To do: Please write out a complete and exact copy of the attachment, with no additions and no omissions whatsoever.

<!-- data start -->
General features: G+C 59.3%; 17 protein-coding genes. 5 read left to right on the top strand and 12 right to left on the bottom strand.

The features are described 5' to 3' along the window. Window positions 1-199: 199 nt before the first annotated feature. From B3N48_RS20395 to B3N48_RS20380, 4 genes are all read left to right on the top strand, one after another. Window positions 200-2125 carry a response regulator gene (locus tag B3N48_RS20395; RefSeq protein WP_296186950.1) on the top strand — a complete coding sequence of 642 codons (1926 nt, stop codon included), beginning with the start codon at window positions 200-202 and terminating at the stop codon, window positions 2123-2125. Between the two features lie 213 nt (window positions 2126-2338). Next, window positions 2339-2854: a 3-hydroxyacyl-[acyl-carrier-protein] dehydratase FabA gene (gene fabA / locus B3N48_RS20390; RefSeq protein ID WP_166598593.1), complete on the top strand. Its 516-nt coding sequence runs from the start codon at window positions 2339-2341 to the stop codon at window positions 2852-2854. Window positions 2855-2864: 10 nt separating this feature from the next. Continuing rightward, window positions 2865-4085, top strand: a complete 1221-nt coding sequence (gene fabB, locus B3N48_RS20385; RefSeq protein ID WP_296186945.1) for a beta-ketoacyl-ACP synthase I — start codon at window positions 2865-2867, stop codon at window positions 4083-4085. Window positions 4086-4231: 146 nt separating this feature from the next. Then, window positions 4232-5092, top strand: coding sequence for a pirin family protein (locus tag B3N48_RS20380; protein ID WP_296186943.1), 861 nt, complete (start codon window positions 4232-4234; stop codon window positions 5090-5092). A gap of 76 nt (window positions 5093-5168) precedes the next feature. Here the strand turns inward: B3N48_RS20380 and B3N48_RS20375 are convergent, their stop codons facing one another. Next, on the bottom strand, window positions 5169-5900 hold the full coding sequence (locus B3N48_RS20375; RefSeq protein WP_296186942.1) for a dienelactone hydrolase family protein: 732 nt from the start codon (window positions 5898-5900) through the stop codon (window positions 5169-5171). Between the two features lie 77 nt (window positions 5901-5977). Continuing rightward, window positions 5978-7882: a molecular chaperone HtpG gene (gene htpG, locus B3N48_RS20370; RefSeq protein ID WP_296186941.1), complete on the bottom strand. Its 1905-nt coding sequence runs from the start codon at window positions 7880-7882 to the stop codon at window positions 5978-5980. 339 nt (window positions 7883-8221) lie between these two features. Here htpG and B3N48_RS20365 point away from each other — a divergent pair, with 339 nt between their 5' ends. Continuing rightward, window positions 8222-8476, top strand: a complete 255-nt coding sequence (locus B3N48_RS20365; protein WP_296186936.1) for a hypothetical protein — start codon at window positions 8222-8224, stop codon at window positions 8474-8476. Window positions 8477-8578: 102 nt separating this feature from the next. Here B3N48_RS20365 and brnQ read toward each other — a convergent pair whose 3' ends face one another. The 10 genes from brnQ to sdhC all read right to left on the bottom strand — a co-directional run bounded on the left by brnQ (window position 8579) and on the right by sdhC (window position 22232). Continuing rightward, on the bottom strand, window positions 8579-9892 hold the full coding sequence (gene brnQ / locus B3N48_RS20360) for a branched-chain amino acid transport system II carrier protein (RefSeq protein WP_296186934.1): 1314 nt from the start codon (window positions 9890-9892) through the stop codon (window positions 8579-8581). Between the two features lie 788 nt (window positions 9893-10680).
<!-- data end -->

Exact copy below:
General features: G+C 59.3%; 17 protein-coding genes. 5 read left to right on the top strand and 12 right to left on the bottom strand.

The features are described 5' to 3' along the window. Window positions 1-199: 199 nt before the first annotated feature. From B3N48_RS20395 to B3N48_RS20380, 4 genes are all read left to right on the top strand, one after another. Window positions 200-2125 carry a response regulator gene (locus tag B3N48_RS20395; RefSeq protein WP_296186950.1) on the top strand — a complete coding sequence of 642 codons (1926 nt, stop codon included), beginning with the start codon at window positions 200-202 and terminating at the stop codon, window positions 2123-2125. Between the two features lie 213 nt (window positions 2126-2338). Next, window positions 2339-2854: a 3-hydroxyacyl-[acyl-carrier-protein] dehydratase FabA gene (gene fabA / locus B3N48_RS20390; RefSeq protein ID WP_166598593.1), complete on the top strand. Its 516-nt coding sequence runs from the start codon at window positions 2339-2341 to the stop codon at window positions 2852-2854. Window positions 2855-2864: 10 nt separating this feature from the next. Continuing rightward, window positions 2865-4085, top strand: a complete 1221-nt coding sequence (gene fabB, locus B3N48_RS20385; RefSeq protein ID WP_296186945.1) for a beta-ketoacyl-ACP synthase I — start codon at window positions 2865-2867, stop codon at window positions 4083-4085. Window positions 4086-4231: 146 nt separating this feature from the next. Then, window positions 4232-5092, top strand: coding sequence for a pirin family protein (locus tag B3N48_RS20380; protein ID WP_296186943.1), 861 nt, complete (start codon window positions 4232-4234; stop codon window positions 5090-5092). A gap of 76 nt (window positions 5093-5168) precedes the next feature. Here the strand turns inward: B3N48_RS20380 and B3N48_RS20375 are convergent, their stop codons facing one another. Next, on the bottom strand, window positions 5169-5900 hold the full coding sequence (locus B3N48_RS20375; RefSeq protein WP_296186942.1) for a dienelactone hydrolase family protein: 732 nt from the start codon (window positions 5898-5900) through the stop codon (window positions 5169-5171). Between the two features lie 77 nt (window positions 5901-5977). Continuing rightward, window positions 5978-7882: a molecular chaperone HtpG gene (gene htpG, locus B3N48_RS20370; RefSeq protein ID WP_296186941.1), complete on the bottom strand. Its 1905-nt coding sequence runs from the start codon at window positions 7880-7882 to the stop codon at window positions 5978-5980. 339 nt (window positions 7883-8221) lie between these two features. Here htpG and B3N48_RS20365 point away from each other — a divergent pair, with 339 nt between their 5' ends. Continuing rightward, window positions 8222-8476, top strand: a complete 255-nt coding sequence (locus B3N48_RS20365; protein WP_296186936.1) for a hypothetical protein — start codon at window positions 8222-8224, stop codon at window positions 8474-8476. Window positions 8477-8578: 102 nt separating this feature from the next. Here B3N48_RS20365 and brnQ read toward each other — a convergent pair whose 3' ends face one another. The 10 genes from brnQ to sdhC all read right to left on the bottom strand — a co-directional run bounded on the left by brnQ (window position 8579) and on the right by sdhC (window position 22232). Continuing rightward, on the bottom strand, window positions 8579-9892 hold the full coding sequence (gene brnQ / locus B3N48_RS20360) for a branched-chain amino acid transport system II carrier protein (RefSeq protein WP_296186934.1): 1314 nt from the start codon (window positions 9890-9892) through the stop codon (window positions 8579-8581). Between the two features lie 788 nt (window positions 9893-10680).